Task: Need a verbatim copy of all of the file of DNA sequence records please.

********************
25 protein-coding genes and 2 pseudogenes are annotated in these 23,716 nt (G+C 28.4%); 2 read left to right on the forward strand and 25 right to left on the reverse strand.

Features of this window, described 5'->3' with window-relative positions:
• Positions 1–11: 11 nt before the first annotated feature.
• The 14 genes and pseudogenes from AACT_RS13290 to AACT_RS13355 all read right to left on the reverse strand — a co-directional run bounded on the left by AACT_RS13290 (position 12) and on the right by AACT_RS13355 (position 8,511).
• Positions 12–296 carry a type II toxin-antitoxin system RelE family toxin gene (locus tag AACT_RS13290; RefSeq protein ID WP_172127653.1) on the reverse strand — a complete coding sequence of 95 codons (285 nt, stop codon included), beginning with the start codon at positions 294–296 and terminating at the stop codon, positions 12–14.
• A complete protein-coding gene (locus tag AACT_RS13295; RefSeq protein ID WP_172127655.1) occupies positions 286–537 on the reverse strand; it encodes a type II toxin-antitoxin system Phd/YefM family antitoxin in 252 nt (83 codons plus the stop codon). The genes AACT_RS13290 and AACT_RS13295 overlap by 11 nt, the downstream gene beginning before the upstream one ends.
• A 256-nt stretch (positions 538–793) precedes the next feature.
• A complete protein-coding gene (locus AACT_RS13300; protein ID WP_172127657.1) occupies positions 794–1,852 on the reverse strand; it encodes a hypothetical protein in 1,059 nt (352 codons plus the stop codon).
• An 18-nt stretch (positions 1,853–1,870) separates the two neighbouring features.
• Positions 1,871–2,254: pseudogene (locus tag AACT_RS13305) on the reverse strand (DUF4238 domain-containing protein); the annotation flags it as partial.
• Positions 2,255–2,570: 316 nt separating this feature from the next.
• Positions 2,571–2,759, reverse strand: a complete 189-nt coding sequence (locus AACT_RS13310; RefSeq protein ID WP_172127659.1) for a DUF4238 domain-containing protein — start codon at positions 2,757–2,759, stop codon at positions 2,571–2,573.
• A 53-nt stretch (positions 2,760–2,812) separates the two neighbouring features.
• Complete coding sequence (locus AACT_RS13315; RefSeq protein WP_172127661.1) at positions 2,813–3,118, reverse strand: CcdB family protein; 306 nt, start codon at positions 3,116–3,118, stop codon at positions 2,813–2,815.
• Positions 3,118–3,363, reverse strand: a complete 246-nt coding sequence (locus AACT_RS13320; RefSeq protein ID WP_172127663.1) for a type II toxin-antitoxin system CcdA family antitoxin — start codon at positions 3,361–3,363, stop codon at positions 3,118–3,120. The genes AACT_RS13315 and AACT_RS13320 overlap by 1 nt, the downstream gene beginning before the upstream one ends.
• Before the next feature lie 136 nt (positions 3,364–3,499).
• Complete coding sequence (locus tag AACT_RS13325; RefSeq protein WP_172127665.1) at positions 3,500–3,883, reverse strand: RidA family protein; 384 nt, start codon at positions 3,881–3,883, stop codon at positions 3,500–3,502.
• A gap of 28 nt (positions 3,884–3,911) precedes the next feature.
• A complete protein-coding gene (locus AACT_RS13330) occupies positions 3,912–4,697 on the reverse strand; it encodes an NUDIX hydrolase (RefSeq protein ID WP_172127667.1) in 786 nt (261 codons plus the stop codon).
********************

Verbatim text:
25 protein-coding genes and 2 pseudogenes are annotated in these 23,716 nt (G+C 28.4%); 2 read left to right on the forward strand and 25 right to left on the reverse strand.

Features of this window, described 5'->3' with window-relative positions:
• Positions 1–11: 11 nt before the first annotated feature.
• The 14 genes and pseudogenes from AACT_RS13290 to AACT_RS13355 all read right to left on the reverse strand — a co-directional run bounded on the left by AACT_RS13290 (position 12) and on the right by AACT_RS13355 (position 8,511).
• Positions 12–296 carry a type II toxin-antitoxin system RelE family toxin gene (locus tag AACT_RS13290; RefSeq protein ID WP_172127653.1) on the reverse strand — a complete coding sequence of 95 codons (285 nt, stop codon included), beginning with the start codon at positions 294–296 and terminating at the stop codon, positions 12–14.
• A complete protein-coding gene (locus tag AACT_RS13295; RefSeq protein ID WP_172127655.1) occupies positions 286–537 on the reverse strand; it encodes a type II toxin-antitoxin system Phd/YefM family antitoxin in 252 nt (83 codons plus the stop codon). The genes AACT_RS13290 and AACT_RS13295 overlap by 11 nt, the downstream gene beginning before the upstream one ends.
• A 256-nt stretch (positions 538–793) precedes the next feature.
• A complete protein-coding gene (locus AACT_RS13300; protein ID WP_172127657.1) occupies positions 794–1,852 on the reverse strand; it encodes a hypothetical protein in 1,059 nt (352 codons plus the stop codon).
• An 18-nt stretch (positions 1,853–1,870) separates the two neighbouring features.
• Positions 1,871–2,254: pseudogene (locus tag AACT_RS13305) on the reverse strand (DUF4238 domain-containing protein); the annotation flags it as partial.
• Positions 2,255–2,570: 316 nt separating this feature from the next.
• Positions 2,571–2,759, reverse strand: a complete 189-nt coding sequence (locus AACT_RS13310; RefSeq protein ID WP_172127659.1) for a DUF4238 domain-containing protein — start codon at positions 2,757–2,759, stop codon at positions 2,571–2,573.
• A 53-nt stretch (positions 2,760–2,812) separates the two neighbouring features.
• Complete coding sequence (locus AACT_RS13315; RefSeq protein WP_172127661.1) at positions 2,813–3,118, reverse strand: CcdB family protein; 306 nt, start codon at positions 3,116–3,118, stop codon at positions 2,813–2,815.
• Positions 3,118–3,363, reverse strand: a complete 246-nt coding sequence (locus AACT_RS13320; RefSeq protein ID WP_172127663.1) for a type II toxin-antitoxin system CcdA family antitoxin — start codon at positions 3,361–3,363, stop codon at positions 3,118–3,120. The genes AACT_RS13315 and AACT_RS13320 overlap by 1 nt, the downstream gene beginning before the upstream one ends.
• Before the next feature lie 136 nt (positions 3,364–3,499).
• Complete coding sequence (locus tag AACT_RS13325; RefSeq protein WP_172127665.1) at positions 3,500–3,883, reverse strand: RidA family protein; 384 nt, start codon at positions 3,881–3,883, stop codon at positions 3,500–3,502.
• A gap of 28 nt (positions 3,884–3,911) precedes the next feature.
• A complete protein-coding gene (locus AACT_RS13330) occupies positions 3,912–4,697 on the reverse strand; it encodes an NUDIX hydrolase (RefSeq protein ID WP_172127667.1) in 786 nt (261 codons plus the stop codon).